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UNC-Chapel Hill ENVR 104 - LECTURE NOTES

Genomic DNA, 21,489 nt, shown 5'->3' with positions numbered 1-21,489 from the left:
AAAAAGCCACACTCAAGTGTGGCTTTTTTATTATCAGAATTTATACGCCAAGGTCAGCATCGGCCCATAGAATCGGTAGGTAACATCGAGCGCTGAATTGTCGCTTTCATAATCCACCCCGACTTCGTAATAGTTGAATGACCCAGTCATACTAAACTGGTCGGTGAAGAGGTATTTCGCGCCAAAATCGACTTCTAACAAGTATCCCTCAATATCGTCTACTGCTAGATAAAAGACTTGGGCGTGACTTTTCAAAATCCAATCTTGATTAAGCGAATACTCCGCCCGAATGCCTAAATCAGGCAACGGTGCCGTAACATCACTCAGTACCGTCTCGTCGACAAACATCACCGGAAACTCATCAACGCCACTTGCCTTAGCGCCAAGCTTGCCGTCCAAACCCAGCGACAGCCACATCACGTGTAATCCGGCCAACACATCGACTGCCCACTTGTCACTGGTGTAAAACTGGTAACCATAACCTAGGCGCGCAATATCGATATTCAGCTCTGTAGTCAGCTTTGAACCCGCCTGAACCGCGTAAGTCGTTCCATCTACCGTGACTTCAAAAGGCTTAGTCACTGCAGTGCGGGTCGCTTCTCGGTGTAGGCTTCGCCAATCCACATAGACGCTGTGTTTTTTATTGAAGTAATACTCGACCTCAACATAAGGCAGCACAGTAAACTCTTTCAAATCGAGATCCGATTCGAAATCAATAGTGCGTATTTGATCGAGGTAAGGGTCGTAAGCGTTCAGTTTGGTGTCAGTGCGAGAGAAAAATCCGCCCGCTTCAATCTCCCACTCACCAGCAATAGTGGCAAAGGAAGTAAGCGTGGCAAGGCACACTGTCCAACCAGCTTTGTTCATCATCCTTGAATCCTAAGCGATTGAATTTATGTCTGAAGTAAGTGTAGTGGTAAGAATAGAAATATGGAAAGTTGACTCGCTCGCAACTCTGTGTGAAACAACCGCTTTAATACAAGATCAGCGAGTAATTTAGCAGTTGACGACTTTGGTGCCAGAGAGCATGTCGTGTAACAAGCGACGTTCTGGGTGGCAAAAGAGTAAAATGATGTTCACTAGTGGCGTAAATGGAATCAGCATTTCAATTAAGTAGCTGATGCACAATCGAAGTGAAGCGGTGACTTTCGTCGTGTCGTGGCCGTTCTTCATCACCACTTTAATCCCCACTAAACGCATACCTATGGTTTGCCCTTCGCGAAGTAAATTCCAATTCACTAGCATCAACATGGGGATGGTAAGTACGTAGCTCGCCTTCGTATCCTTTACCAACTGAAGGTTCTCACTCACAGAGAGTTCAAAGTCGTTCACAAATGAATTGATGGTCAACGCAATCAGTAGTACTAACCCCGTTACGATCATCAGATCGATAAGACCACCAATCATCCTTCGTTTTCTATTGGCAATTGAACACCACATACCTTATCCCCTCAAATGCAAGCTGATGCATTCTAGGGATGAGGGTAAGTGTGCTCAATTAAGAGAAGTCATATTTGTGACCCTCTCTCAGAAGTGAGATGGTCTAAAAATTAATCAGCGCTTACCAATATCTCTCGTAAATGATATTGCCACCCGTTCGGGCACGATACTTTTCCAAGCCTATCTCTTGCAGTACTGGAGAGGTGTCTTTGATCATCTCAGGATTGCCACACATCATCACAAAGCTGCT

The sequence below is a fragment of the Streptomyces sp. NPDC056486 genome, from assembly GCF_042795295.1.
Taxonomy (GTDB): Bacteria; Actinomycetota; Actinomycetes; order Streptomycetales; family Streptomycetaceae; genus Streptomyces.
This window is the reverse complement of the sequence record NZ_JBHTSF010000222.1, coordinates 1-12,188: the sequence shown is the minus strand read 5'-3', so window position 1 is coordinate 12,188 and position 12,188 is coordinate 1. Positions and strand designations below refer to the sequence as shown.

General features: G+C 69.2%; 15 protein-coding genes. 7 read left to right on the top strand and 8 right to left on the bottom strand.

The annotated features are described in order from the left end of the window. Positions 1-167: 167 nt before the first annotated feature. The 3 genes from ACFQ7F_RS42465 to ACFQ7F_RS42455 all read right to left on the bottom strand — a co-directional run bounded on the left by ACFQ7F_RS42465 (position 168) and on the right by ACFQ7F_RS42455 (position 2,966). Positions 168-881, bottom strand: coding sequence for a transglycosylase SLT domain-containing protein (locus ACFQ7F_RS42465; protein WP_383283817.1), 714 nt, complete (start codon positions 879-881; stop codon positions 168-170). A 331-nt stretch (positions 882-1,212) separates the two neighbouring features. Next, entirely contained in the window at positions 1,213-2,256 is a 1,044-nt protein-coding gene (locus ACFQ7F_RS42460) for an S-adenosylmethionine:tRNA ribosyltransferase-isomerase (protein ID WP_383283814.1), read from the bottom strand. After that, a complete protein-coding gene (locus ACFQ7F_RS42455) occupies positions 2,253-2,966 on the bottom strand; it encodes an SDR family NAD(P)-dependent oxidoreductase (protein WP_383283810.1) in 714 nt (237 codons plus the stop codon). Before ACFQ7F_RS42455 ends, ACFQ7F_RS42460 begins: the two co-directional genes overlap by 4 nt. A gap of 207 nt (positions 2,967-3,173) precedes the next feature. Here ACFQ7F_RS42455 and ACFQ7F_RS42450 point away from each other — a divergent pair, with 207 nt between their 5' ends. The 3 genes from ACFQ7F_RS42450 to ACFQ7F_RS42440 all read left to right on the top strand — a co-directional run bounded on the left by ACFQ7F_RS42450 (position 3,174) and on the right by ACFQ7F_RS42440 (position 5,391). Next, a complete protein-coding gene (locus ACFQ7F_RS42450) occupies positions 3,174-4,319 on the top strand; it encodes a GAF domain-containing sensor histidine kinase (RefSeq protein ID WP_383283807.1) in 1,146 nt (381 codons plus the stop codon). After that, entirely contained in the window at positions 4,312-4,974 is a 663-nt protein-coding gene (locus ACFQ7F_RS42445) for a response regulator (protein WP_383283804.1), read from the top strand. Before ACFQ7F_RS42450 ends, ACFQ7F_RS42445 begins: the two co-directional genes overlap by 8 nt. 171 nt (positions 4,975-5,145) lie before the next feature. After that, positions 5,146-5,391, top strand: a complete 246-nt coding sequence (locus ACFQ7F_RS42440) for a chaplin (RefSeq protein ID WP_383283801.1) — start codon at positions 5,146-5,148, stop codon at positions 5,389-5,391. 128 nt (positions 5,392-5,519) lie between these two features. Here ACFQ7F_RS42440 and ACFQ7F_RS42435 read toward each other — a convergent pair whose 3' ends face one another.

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ENVR 104Water Resource Management Module (Characklis)Lecture 1[REVIEW THESE NOTES WITH “ENVR 104 LECTURE 1 SLIDES.PDF”]COVER SLIDE- At its most basic, we are here to try to figure out how to effectively manage an increasinglyscarce water resource- Managing water resources has a number of technical challenges, but also has- Social- Economic- EnvironmentalAnd these can make it much more difficult to formulate management strategies- The objective of this module is to introduce students to basic methods of quantitativelyevaluating various management approaches, but also to make them aware of some of thebroader issues involved.- So, how do we manage our increasingly scarce water resources- I say increasingly, because there are many areas in the world where water isrelatively abundant.- However, the number of these places is declining. Why?- Because water is a finite resource, and this is particularly true for freshwaterSLIDE 2- What % age of world’s water is fresh? Not much ∼ 2.5%o Freshwater lakeso Riverso Groundwater (fresh) Remember that efficient pumps were not available prior to the1930s and 40s, so water supplies were mostly based on rivers andlakes up to that point Big impact on the way civilizations developed• Most cities that developed pre WWII did so on rivers/lakes• Only in the last 50-60 yrs did this begin to changeo Las Vegaso Los Angelesdimensions- So, water is everywhere, but only a relatively small fraction of it is usable without incurringsome considerable expense (i.e. desalination)- Nonetheless, we are still talking about 35⋅106 km3 of freshwater available globally- With 6⋅109 people in the world, this works out to about 0.006 km3/person ∼6,000,000 m3/person- Avg. person in developed world probably uses 0.3 – 0.5 m3/cap/day, 100-150m3/cap/yr (those in the developing world use much less)- Even if we assume 90% of this freshwater (or more) is totally inaccessible, it is still clear thatthere would be no scarcity if water were perfectly distributed (both temporally and spatially) tomeet human needsBut, that is clearly not the caseSLIDE 3(values are normalized such precipitation on land = 100)- We are largely dependent on the hydrologic cycle to determine when and wherewater is available.- In the end, it comes down to rainfall that runs off into rivers and lakes, orpercolates into aquifers.- Rainfall has cycles, both seasonal and climatic (drought), so in order to developthe reliable supplies that we need to keep society moving, we need to be able to“smooth out” our supply- We do this by storing excess water during periods of abundance and using thestored amount when water is scarce.o Nature does some of this for us ⇒ aquiferso We have learned to do this for ourselves ⇒ damsBut, there is a catchSLIDE 4- We have begun to exhaust the sustainable supply of groundwater, at least in theareas where it is most needed.o U.S. usage peaked in 70s-80s, and has hit a plateau. The rate of usage haseven declined slightly, suggesting that some aquifers have been pumped atlevels exceeding their recharge ratesSLIDE 5- A similar situation exists with respect to dams/reservoirs, as the United States hasdrastically slowed its development of these structures- 2 primary reasonso (1) Used up many of the most attractive sites deep, wide valleys, with narrow openings those that remain are increasingly expensive to developo (2) Growing awareness of the environmental impacts of dam building andincreasing public sentiment that these outweigh dam benefits inmany cases.- So, we are beginning to run up against limits in our ability to modify the temporal variations inwater availabilitySLIDE 6- But, we also have issues of spatial variability- Rain/snow does not fall equally in all places- Presumably, we could move water from where it is, to where it isn’t.- Nature does some of this for us by means of rivers (e.g., Colorado, Missouri,Snake, Columbia)- We also know how to do this ourselves,o pipelineo aqueducts- But, there are a couple problemso Expensive!! Water is heavy. Capital & O&M costs are high.o Environmental consequenceso Political implicationsSLIDE 7- Nonetheless, we have installed large conveyance networks in several areas of the U.S.o Southern California gets water from everywhere Northern CA ⇒ State water project Colorado River ⇒ Colorado Aqueduct Owens Valley ⇒ L.A. Aqueduct (“Chinatown”)o Denver, transfers from the West slope of the Rockies ⇒ East slope (e.g.,Colorado-Big Thompson project)o Phoenix/Tucson ⇒ Colorado River water conveyed via the CentralArizona Project- So, if it is becoming more expensive and more difficult to develop new sources of water, itmakes sense to begin to explore how we can use existing sources more efficiently.- If we are going to think about these issues we probably ought to know something about howwater is currently being used.SLIDE 8- Vast majority of consumptive water use in the U.S. is for irrigation- Most estimates indicate that less than half of the water diverted from rivers andstreams is actually put to productive use in crop growth, with the remainder beingattributable to:o Conveyance losseso Flood irrigation Runoff Seepage/evaporative losses- Most economists place the productive value of water in agriculture far below that of municipaland industrial uses- Presuming that we accept that the supply of water in U.S. is relatively fixed andpresuming that we want to continue to effectively support economic growth, wewould appear to have two optionso 1. Undertake conservation effortso 2. Transfer water to more highly valued activitiesSLIDE 9- While there is considerable anecdotal evidence that greater conservation efforts are being made,it is also clear that water is moving toward more highly valued activities (e.g., agricultural tourban transfers), a trend that is projected to continue.Texas1995 ⇒ 2050 Municipal and Industrial (M&I) use increases by half, even as the totalquantity of available water declines slightly.- This brings up policy-related questions as to how these transfers should take place,o 2 Extremes Government decides Turn water into private property and let people trade it like anyother commodity (i.e. market decides)- As with many things, the most practical solutions generally lay between these two extremes.- There is also the issue of society’s growing environmental awareness and the